This new Hubble image reveals the gigantic Pinwheel galaxy, one of the best known examples of “grand design spirals”, and its supergiant star-forming regions in unprecedented detail. The image is the largest and most detailed photo of a spiral galaxy ever released.
Giant galaxies weren’t assembled in a day. Neither was this Hubble Space Telescope image of the face-on spiral galaxy Messier 101 (the Pinwheel Galaxy). It is the largest and most detailed photo of a spiral galaxy beyond the Milky Way that has ever been publicly released. The galaxy’s portrait is actually composed from 51 individual Hubble exposures, in addition to elements from images from ground-based photos. The final composite image measures a whopping 16,000 by 12,000 pixels.
The Hubble observations that went into assembling this image composite were retrieved from the Hubble archive and were originally acquired for a range of Hubble projects: determining the expansion rate of the universe; studying the formation of star clusters in giant starbirth regions; finding the stars responsible for intense X-ray emission and discovering blue supergiant stars. As an example of the many treasures hiding in this immense image, a group led by K.D. Kuntz (Johns Hopkins University and NASA) recently catalogued nearly 3000 previously undetected star clusters in it.
Lars Christensen | alfa
Two dimensional circuit with magnetic quasi-particles
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On the way to an intelligent laboratory, physicists from Innsbruck and Vienna present an artificial agent that autonomously designs quantum experiments. In initial experiments, the system has independently (re)discovered experimental techniques that are nowadays standard in modern quantum optical laboratories. This shows how machines could play a more creative role in research in the future.
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What enables electrons to be transferred swiftly, for example during photosynthesis? An interdisciplinary team of researchers has worked out the details of how...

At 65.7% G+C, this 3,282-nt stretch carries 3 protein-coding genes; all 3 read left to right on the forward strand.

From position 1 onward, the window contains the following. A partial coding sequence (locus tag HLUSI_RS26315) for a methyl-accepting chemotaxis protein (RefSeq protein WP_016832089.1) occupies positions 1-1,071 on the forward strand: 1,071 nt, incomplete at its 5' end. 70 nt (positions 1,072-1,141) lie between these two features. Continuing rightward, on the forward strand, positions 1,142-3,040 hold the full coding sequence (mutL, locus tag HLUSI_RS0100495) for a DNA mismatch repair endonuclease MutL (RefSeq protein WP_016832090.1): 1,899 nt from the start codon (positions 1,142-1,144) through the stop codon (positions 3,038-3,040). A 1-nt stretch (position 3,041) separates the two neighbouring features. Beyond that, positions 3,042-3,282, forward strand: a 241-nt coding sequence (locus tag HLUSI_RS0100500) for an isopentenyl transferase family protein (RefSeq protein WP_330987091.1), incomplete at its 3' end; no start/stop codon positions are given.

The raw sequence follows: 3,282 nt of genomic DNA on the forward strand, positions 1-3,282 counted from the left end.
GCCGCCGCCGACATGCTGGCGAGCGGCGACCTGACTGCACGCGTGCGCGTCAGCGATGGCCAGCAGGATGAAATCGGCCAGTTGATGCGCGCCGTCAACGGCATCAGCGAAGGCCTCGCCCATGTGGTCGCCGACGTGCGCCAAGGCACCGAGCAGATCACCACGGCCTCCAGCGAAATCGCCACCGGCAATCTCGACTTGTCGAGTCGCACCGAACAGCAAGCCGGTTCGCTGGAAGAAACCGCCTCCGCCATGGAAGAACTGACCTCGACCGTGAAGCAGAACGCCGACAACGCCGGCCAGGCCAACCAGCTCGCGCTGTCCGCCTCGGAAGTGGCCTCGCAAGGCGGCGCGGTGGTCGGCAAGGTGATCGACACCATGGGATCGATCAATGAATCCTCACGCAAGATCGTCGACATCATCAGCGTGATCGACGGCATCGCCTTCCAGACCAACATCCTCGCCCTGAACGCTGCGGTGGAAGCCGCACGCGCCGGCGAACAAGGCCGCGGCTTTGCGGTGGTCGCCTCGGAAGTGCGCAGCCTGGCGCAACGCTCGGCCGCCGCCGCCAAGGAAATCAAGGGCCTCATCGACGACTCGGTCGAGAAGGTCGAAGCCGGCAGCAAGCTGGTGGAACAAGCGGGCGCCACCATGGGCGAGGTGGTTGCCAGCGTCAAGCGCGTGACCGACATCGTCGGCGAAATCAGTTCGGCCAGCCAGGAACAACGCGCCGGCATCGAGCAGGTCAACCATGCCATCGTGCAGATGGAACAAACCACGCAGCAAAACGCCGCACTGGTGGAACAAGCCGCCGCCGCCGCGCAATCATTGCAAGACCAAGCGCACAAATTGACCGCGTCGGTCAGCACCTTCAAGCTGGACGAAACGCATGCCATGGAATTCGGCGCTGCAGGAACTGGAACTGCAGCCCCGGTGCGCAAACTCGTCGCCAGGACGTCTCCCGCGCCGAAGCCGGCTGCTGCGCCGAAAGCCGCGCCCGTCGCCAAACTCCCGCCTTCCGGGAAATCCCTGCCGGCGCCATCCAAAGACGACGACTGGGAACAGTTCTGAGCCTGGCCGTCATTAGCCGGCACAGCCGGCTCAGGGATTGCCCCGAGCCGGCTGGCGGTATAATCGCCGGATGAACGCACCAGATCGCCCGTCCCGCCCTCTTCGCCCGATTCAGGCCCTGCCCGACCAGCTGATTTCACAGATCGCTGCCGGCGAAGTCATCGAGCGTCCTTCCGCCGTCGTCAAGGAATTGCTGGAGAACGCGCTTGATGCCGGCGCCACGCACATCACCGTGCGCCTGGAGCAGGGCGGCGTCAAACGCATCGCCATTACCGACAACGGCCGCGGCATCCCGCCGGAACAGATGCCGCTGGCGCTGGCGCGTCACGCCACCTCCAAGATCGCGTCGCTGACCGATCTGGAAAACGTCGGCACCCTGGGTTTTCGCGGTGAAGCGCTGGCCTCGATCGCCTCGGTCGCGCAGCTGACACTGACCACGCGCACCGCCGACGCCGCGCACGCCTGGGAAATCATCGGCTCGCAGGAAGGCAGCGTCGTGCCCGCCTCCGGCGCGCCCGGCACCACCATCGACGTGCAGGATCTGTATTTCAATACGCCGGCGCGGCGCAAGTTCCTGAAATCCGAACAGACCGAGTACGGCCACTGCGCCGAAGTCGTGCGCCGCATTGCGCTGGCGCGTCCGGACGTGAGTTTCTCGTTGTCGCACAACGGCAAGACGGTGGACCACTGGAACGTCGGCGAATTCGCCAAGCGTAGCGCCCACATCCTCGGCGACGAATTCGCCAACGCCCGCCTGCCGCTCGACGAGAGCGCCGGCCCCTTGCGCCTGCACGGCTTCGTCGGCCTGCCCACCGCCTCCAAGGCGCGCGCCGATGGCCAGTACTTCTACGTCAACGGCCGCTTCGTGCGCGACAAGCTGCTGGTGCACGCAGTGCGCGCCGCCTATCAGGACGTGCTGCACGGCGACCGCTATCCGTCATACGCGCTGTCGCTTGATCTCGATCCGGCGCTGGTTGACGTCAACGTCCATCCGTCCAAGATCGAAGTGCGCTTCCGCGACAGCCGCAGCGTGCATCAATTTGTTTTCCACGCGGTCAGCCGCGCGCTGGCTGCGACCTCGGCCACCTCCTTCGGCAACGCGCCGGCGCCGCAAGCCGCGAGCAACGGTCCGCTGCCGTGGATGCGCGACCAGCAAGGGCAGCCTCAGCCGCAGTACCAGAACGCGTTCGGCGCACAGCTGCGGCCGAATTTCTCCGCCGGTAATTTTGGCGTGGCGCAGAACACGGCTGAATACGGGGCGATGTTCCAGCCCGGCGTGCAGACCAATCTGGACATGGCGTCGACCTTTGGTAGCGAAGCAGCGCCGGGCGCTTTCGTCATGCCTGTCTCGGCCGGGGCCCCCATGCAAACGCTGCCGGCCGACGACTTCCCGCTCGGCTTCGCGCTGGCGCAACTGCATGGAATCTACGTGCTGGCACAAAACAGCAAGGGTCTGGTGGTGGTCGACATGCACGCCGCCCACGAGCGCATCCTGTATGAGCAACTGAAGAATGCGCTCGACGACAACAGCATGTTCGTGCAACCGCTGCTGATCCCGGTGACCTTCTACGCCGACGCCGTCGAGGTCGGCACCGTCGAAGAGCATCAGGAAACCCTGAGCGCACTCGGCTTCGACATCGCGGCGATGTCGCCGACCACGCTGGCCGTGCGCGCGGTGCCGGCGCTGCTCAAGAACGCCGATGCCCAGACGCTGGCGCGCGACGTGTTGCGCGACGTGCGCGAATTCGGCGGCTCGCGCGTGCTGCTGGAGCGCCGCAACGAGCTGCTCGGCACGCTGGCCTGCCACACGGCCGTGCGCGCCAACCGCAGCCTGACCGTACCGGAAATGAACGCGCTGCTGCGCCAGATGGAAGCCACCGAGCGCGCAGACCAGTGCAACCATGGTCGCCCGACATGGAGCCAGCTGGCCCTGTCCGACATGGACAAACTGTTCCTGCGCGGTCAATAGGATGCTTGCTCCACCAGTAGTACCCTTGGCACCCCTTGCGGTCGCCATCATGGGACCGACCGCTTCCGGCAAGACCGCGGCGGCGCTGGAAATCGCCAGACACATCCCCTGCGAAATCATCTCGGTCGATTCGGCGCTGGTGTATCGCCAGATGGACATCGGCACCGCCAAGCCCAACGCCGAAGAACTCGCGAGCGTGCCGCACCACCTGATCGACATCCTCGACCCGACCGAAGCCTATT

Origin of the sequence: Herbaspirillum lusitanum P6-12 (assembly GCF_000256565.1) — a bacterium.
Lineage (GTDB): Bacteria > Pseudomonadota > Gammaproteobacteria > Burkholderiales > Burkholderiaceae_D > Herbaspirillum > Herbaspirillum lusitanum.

For the first time, scientists have precisely measured the effective electrical charge of a single molecule in solution. This fundamental insight of an SNSF Professor could also pave the way for future medical diagnostics.
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At the JEC World Composite Show in Paris in March 2018, the Fraunhofer Institute for Laser Technology ILT will be focusing on the latest trends and innovations in laser machining of composites. Among other things, researchers at the booth shared with the Aachen Center for Integrative Lightweight Production (AZL) will demonstrate how lasers can be used for joining, structuring, cutting and drilling composite materials.
No other industry has attracted as much public attention to composite materials as the automotive industry, which along with the aerospace industry is a driver...
Scientists at Tokyo Institute of Technology (Tokyo Tech) and Tohoku University have developed high-quality GFO epitaxial films and systematically investigated their ferroelectric and ferromagnetic properties. They also demonstrated the room-temperature magnetocapacitance effects of these GFO thin films.
Multiferroic materials show magnetically driven ferroelectricity. They are attracting increasing attention because of their fascinating properties such as...
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